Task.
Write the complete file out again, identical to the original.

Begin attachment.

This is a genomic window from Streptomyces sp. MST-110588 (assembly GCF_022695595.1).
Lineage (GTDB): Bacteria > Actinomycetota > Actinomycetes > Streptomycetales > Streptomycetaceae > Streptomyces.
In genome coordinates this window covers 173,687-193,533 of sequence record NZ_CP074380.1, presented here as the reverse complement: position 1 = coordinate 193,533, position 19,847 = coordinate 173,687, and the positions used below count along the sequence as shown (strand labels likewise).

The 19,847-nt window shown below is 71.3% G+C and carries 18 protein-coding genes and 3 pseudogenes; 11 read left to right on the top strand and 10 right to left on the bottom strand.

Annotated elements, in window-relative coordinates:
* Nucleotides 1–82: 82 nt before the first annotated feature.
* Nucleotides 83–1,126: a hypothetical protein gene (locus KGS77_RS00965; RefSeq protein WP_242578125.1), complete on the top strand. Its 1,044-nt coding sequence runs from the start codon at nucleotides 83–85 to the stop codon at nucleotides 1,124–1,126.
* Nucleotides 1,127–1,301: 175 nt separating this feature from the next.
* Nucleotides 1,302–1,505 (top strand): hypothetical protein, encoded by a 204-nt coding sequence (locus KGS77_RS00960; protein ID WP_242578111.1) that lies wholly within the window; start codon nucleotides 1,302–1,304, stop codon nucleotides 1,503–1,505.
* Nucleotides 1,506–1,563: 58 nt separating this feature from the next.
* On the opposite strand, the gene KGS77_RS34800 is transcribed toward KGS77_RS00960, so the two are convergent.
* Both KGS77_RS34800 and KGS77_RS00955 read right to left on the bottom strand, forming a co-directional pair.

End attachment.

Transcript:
This is a genomic window from Streptomyces sp. MST-110588 (assembly GCF_022695595.1).
Lineage (GTDB): Bacteria > Actinomycetota > Actinomycetes > Streptomycetales > Streptomycetaceae > Streptomyces.
In genome coordinates this window covers 173,687-193,533 of sequence record NZ_CP074380.1, presented here as the reverse complement: position 1 = coordinate 193,533, position 19,847 = coordinate 173,687, and the positions used below count along the sequence as shown (strand labels likewise).

The 19,847-nt window shown below is 71.3% G+C and carries 18 protein-coding genes and 3 pseudogenes; 11 read left to right on the top strand and 10 right to left on the bottom strand.

Annotated elements, in window-relative coordinates:
* Nucleotides 1–82: 82 nt before the first annotated feature.
* Nucleotides 83–1,126: a hypothetical protein gene (locus KGS77_RS00965; RefSeq protein WP_242578125.1), complete on the top strand. Its 1,044-nt coding sequence runs from the start codon at nucleotides 83–85 to the stop codon at nucleotides 1,124–1,126.
* Nucleotides 1,127–1,301: 175 nt separating this feature from the next.
* Nucleotides 1,302–1,505 (top strand): hypothetical protein, encoded by a 204-nt coding sequence (locus KGS77_RS00960; protein ID WP_242578111.1) that lies wholly within the window; start codon nucleotides 1,302–1,304, stop codon nucleotides 1,503–1,505.
* Nucleotides 1,506–1,563: 58 nt separating this feature from the next.
* On the opposite strand, the gene KGS77_RS34800 is transcribed toward KGS77_RS00960, so the two are convergent.
* Both KGS77_RS34800 and KGS77_RS00955 read right to left on the bottom strand, forming a co-directional pair.